New Research Shows Graphene Coating Can Protect Against Corrosion

Researchers at the Institute for Basic Science (IBS) have recently demonstrated that a graphene coating can protect glass from corrosion.

According to the researchers, their published study, found in the American Chemical Society’s, can solve problems related to glass corrosion in several industries.

Glass has a high degree of both corrosion and chemical resistance. For this end, it is the primary packaging material to preserve drugs and chemicals, the researchers note. 

However, when shown over time at high humidity and pH, some glass types can corrode. Corroded glass loses its transparency, and its force is also reduced. As a result, the corrosion of silicate glass, the most common and oldest form of glass, by water is a serious problem, the researchers say—especially for the pharmaceutical, environmental, and optical industries, and particularly those in hot and humid climates.

Although there are varying types of glass, the researchers explain that ordinary glazing and containers are usually made of silicon dioxide (SiO2) and sodium oxide (Na2O), along with secondary additives. Glass corrosion begins with the adsorption of water on the glass surface. Hydrogen ions from water then distribute into the glass and exchange with the sodium ions present on the glass surface. The pH of the water near the glass surface increases, allowing the silicate structure to dissolve.

Scientists have examined how to coat glass better to protect it from damage. According to the researchers, an ideal protective coating should be thin, transparent, and provide a good diffusion barrier to chemical attack. Graphene possesses chemical inertness, thinness, and high transparency, making it very promising as a coating material.

Moreover, owing to its excellent chemical barrier properties, a graphene coating can block helium atoms from infiltrating through it. The use of graphene coating is also being examined as a protective layer for other materials requiring resistance to corrosion, oxidation, friction, bacterial infection, electromagnetic radiation, and more.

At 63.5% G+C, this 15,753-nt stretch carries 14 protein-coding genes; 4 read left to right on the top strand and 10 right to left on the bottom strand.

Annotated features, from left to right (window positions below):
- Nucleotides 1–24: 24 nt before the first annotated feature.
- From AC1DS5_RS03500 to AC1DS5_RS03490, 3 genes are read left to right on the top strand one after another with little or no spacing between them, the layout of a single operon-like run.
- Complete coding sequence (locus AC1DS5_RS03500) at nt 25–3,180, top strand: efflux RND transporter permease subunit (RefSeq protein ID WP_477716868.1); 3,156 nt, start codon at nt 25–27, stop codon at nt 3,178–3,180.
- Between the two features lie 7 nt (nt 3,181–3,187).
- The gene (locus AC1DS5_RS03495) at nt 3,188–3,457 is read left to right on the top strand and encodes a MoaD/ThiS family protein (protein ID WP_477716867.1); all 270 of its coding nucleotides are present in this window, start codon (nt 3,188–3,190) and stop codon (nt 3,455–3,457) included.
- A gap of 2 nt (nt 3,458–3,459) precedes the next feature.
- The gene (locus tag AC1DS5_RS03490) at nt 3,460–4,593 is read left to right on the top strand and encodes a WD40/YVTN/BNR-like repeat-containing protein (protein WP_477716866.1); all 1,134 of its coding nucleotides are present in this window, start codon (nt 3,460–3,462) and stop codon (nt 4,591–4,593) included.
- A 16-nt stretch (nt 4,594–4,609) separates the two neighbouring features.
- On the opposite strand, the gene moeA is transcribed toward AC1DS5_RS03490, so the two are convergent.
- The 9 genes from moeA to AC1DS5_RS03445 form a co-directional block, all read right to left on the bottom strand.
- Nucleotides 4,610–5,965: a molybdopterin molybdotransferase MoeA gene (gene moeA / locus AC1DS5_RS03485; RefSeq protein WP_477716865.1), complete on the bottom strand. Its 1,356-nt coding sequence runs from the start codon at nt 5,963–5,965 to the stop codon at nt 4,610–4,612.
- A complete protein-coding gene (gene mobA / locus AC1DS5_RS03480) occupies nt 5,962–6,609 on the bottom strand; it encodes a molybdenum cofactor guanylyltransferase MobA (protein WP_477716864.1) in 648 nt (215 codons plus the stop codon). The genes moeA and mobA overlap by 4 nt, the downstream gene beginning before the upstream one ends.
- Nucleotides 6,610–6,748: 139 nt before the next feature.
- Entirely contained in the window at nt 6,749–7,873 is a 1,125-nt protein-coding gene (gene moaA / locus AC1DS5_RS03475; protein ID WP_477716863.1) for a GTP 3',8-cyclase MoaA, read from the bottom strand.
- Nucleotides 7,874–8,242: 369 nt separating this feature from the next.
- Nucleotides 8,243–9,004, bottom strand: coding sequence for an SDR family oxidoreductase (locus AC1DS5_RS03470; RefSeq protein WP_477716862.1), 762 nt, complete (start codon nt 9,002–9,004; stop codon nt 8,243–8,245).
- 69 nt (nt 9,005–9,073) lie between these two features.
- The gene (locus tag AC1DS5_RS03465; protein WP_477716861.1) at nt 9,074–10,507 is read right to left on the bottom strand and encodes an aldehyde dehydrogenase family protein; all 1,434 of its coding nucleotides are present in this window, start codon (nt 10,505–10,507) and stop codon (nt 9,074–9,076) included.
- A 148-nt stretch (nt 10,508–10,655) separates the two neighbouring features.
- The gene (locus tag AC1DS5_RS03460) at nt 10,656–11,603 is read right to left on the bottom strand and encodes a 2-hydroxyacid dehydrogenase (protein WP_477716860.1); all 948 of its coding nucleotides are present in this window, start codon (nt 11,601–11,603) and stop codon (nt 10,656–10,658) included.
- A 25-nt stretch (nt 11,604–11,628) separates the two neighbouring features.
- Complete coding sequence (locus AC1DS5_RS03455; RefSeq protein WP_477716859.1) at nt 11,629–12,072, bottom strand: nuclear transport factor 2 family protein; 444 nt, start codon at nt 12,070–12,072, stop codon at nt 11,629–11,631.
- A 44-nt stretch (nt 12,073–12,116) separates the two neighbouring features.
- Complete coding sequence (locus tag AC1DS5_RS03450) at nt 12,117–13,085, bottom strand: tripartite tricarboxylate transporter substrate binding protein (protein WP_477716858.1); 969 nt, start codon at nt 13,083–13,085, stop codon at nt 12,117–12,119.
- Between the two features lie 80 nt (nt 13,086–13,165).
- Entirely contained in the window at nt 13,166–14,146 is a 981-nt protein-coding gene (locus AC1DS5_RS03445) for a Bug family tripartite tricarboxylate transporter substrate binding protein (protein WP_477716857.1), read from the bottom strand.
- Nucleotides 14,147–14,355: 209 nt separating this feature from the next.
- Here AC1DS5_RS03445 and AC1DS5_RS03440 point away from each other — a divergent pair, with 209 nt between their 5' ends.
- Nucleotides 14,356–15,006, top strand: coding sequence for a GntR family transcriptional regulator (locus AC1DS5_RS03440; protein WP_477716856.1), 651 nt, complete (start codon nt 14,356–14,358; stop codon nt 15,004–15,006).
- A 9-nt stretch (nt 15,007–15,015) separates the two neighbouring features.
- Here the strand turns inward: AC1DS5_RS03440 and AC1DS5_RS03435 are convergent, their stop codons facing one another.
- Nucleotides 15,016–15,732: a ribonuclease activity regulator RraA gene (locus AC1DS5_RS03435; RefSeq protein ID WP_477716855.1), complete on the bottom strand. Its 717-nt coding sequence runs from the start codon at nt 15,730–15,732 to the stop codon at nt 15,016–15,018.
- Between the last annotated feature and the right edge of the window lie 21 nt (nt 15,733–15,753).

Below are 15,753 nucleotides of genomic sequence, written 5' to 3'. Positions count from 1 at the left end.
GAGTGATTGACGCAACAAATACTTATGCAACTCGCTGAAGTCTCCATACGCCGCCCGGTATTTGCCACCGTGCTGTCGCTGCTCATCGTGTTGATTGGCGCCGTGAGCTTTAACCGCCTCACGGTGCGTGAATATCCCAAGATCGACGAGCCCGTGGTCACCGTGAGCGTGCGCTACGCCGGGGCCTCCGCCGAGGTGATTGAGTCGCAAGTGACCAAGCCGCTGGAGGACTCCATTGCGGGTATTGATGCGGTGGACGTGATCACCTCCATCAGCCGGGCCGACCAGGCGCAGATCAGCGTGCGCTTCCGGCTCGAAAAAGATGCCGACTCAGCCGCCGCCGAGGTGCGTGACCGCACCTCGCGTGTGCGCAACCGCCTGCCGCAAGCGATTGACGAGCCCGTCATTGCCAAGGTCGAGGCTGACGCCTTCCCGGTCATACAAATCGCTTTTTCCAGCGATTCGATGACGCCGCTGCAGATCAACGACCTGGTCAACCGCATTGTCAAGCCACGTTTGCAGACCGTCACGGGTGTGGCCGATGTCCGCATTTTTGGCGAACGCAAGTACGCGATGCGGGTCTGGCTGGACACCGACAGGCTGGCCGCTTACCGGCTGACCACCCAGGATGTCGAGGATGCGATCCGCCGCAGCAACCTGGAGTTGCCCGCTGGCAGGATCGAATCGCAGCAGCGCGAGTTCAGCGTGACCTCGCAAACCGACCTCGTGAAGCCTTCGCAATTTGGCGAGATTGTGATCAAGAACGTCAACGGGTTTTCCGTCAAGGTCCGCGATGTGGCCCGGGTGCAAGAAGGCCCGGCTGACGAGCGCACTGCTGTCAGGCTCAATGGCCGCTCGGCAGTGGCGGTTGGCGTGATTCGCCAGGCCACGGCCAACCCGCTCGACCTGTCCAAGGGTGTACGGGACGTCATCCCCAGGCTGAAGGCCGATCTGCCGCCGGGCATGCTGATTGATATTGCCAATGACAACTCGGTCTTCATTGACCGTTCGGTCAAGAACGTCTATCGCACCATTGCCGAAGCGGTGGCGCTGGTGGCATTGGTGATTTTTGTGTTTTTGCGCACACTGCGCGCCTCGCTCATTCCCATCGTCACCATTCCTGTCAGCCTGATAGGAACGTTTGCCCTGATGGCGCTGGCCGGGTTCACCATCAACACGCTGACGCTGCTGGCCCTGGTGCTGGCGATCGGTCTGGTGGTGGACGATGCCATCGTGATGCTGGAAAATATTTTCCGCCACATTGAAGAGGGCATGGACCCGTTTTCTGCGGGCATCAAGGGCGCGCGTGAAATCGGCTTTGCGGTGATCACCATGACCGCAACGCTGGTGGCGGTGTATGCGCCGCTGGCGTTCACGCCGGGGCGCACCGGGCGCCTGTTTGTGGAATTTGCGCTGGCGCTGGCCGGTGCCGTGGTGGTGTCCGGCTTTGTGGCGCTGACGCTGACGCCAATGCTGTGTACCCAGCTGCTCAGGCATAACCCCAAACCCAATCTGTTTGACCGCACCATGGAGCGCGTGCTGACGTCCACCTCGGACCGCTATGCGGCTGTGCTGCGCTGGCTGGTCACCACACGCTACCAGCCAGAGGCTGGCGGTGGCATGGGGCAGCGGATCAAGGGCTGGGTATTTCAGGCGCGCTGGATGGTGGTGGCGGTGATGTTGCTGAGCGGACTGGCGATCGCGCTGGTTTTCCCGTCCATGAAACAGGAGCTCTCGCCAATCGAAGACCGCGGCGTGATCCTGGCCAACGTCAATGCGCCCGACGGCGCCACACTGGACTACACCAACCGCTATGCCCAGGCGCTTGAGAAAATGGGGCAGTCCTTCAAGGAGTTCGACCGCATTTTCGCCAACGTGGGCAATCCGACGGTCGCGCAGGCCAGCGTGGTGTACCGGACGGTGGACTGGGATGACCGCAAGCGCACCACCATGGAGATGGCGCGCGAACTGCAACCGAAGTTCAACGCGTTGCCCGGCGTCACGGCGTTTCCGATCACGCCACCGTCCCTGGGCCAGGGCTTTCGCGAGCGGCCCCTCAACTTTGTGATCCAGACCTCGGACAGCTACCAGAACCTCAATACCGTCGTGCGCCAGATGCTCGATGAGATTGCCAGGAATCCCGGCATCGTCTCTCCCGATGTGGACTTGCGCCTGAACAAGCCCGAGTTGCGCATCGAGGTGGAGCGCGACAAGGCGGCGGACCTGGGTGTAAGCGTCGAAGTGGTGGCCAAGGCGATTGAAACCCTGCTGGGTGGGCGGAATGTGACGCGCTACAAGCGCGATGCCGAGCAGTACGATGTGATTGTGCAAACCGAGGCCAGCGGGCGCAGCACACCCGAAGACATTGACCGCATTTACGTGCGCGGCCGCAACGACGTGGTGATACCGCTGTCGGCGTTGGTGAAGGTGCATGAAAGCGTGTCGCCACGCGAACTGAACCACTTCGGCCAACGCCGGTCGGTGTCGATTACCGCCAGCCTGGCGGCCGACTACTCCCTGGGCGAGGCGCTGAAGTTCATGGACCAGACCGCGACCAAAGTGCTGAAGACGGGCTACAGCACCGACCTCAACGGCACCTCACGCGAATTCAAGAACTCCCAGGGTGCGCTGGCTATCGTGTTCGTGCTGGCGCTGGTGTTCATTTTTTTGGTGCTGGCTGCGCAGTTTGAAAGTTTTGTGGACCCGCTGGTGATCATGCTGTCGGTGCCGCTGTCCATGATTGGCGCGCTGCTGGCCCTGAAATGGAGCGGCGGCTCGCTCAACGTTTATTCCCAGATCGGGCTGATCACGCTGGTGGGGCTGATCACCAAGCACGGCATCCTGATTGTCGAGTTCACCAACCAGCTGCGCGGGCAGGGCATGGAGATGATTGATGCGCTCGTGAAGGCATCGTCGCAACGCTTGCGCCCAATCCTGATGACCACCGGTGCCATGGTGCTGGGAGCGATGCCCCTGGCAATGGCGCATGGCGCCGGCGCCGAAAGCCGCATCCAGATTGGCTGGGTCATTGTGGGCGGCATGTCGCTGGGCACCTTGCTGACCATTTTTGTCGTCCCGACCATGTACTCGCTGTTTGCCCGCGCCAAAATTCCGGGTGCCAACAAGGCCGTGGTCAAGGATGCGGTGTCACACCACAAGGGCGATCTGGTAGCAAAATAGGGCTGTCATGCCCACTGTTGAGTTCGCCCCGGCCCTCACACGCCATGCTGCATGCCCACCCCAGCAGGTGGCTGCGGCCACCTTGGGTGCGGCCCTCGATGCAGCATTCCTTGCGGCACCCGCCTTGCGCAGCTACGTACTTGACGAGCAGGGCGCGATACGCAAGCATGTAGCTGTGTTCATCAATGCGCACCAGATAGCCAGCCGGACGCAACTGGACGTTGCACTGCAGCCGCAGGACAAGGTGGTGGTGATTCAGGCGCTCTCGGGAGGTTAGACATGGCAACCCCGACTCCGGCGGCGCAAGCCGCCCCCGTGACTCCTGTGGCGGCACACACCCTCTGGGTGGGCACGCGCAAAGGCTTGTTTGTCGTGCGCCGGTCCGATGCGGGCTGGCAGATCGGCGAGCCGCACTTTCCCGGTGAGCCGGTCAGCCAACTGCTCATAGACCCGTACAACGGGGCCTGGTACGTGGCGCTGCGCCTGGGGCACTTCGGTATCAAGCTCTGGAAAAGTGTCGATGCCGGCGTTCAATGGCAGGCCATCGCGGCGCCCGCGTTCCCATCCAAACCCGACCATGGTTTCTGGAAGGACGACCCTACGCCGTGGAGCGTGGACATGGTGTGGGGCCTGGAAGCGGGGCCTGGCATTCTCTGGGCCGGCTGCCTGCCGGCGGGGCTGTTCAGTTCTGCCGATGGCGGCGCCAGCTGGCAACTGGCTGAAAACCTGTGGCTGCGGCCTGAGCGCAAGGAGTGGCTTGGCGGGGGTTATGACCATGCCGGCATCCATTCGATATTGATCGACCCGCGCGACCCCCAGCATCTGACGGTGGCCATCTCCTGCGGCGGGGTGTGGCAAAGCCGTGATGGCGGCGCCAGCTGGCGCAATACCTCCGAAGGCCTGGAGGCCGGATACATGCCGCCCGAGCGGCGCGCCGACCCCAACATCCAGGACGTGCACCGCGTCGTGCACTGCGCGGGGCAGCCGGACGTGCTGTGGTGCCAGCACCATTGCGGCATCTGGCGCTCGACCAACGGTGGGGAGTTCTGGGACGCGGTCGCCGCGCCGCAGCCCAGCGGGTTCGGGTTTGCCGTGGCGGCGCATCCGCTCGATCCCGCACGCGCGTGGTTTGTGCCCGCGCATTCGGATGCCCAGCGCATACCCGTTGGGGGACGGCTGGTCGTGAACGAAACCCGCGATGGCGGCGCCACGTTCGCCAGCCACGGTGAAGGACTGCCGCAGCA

IBS scientists grew the graphene on copper and transferred either one or two atom-thick layers of graphene to both sides of rectangular pieces of glass. The effectiveness of the graphene coating was evaluated by water immersion testing and observing the differences between uncoated and coated glass.

After 120 days of immersion in water at 60 °C, the uncoated glass samples had significantly increased surface roughness and defects while reducing fracture strength. In contrast, both the single and double-layer graphene-coated glasses had virtually no change in fracture strength and surface roughness.

“The purpose of the study was to determine whether graphene grown by chemical vapor displacement on copper foils, a now established method, could be transferred onto glass, and preserve the glass from corrosion,” says Prof. Rodney S. Ruoff, director of the CMCM and a professor at the Ulsan National Institute of Science and Technology (UNIST).

“Our study shows that even one-atom-thick layer of graphene does the trick,” he adds. “In the future, when it is possible to create larger and yet higher-quality graphene sheets and to optimize the shift on glass, it seems reasonably likely that graphene coating on the glass will be used on an industrial scale.”